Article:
Mining Product Hunt: Detecting Vote-Rings

This blog post is Part I of a series exploring the Product Hunt API.

We like showcasing practical algorithms on interesting datasets. This post is part of a series of posts that explore some algorithms by applying them on the Product Hunt dataset. Since this is the first of the series, we’ll start with how we acquired the data, and then drill down on our approach for the vote-ring problem. Read on for the results and how you might build this for your web app or apply it on other datasets.

Data Acquisition and Pre-Processing

The first challenge is to acquire the data. We used Product Hunt’s API to download the posts and combined them into one big file. The API returns JSON representation of each post, which is not the best format for querying and manipulating, so we ran that file through the JSONtoCSV algorithm and we got 16,000+ records. We did the same for all the associated Comments, Users, and Votes and imported them into an SQLite database. Here’s what the tables look like:


We also created an IRB (Interactive Ruby Shell) environment that wraps the tables with Ruby ActiveRecord classes. Because Algorithmia already has a Ruby gem, these wrappers make the task of experimenting with different algorithms exceptionally easy. You can download a copy of the database along with the ActiveRecord wrappers from here (25 MB). Run ‘ruby console.rb’.

Identifying Vote-Rings

Sometimes, users in social networks might reach out to their friends (or even create fake accounts) in order to “seed vote” their submissions. This is obviously a form of playing the system, and possible solutions for this problem depends on your data structure and how your users interact with it. Many platforms rely on IP addresses and browser agents among other things. Given that we do not have that data available, we had to look elsewhere.

One of our engineers came up with a very plausible solution to this problem: assign a collusion ratio to every possible combination of users and posts that will depend exclusively on voting activity. This ratio is used as a proxy for a collusion probability. The closer it is to 1.0, the more likely that the subject group of users are colluding.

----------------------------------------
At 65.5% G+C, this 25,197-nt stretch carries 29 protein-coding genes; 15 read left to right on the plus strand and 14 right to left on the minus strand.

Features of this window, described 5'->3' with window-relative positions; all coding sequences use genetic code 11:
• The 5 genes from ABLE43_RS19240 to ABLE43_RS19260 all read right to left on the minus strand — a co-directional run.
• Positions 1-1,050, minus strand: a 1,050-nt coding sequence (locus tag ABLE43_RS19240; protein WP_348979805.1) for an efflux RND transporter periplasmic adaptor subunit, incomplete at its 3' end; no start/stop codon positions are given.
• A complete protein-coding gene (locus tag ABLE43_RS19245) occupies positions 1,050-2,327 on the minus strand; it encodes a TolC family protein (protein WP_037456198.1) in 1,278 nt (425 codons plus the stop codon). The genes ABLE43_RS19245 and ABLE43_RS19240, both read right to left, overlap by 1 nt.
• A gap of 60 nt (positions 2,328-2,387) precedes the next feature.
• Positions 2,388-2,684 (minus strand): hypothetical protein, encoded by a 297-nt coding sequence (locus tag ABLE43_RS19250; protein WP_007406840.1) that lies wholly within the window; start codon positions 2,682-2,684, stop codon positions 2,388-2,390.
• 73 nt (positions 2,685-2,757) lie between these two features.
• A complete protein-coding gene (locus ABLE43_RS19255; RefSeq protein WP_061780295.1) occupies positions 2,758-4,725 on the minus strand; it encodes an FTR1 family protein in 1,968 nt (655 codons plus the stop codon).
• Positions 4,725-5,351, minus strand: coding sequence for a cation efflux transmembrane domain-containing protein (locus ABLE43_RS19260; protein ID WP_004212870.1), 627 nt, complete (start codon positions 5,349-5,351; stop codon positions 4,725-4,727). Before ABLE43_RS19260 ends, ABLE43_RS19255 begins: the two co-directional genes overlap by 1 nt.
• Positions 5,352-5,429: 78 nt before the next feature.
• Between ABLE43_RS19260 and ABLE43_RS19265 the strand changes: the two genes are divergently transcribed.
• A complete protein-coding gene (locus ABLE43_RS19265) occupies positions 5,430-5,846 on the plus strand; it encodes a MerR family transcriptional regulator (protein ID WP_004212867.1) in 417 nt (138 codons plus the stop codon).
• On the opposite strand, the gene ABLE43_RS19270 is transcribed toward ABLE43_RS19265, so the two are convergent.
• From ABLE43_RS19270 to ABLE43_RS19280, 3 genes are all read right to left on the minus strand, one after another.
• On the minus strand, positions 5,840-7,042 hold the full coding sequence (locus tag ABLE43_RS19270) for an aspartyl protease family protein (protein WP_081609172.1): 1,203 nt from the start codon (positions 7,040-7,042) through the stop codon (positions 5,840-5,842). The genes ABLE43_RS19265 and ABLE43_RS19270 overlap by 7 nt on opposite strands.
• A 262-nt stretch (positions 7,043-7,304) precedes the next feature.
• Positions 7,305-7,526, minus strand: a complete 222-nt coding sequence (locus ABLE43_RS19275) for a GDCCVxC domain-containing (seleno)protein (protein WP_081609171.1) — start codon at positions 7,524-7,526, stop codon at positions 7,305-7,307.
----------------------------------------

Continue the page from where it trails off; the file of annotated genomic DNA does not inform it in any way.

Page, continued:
Another way to visualize the formula above is to describe it in a plot: the horizontal line represents all the possible posts in the dataset and the vertical line represents all the possible users. The dots on the intersections of these lines represents votes made by users. If we choose a random group of users (horizontal green bar) and posts (vertical green bar), you can easily see how the ratio works by comparing users’ activity across other posts as well.


As a quick analysis, we computed the above ratio for posts having less than 10 votes. We start by computing the ratio for the group of users who voted for a given post. We then remove the the first user and examine the new ratio – if the ratio drops, we bring them back in, if it increases, we leave them out. Continue this for each user.

We ran the data through this algorithm, which we called SimpleVoteRingDetection. Clicking on any post on the left will show the subset of voters on that post with the highest collusion ratio – which is the most likely vote-ring pertaining to the post.

We removed users’ names to protect the innocent. Instead, we’re showing random fruit names prepended to the real users’ ids. You’ll notice that in many instances the colluding users have consecutive user ids, meaning that they (likely) created the accounts within the same time frame, which increases the likelihood that those are fake accounts. Having said that, we’re happy to report that less than 1% of the total posts on Product Hunt was subjected to vote-rings (defined as have a collusion ratio higher than 0.5).

In the demonstration above, we limited our dataset to 20 votes per post which is sufficient to illustrate our approach to the problem without overloading the Product Hunt API. The same algorithm can be easily applied to other contexts, whether internally within Product Hunt or other applications. In it’s current form, the tool works great in flagging suspicious activity to prompt further investigation. The data is refreshed every 24 hours.

Until next time…

Our next post will be about building a recommendation engine for the dataset. Until then, feel free to play with the pre-processed data from here, and definitely let us know if you have any ideas for other algorithms you want us to demonstrate on the dataset.

Want to create you own analysis? Follow this Sign-up and get 100,000 credits on us a special Product Hunt promotion

Happy coding!


Product manager at Algorithmia helping to give developers super powers.

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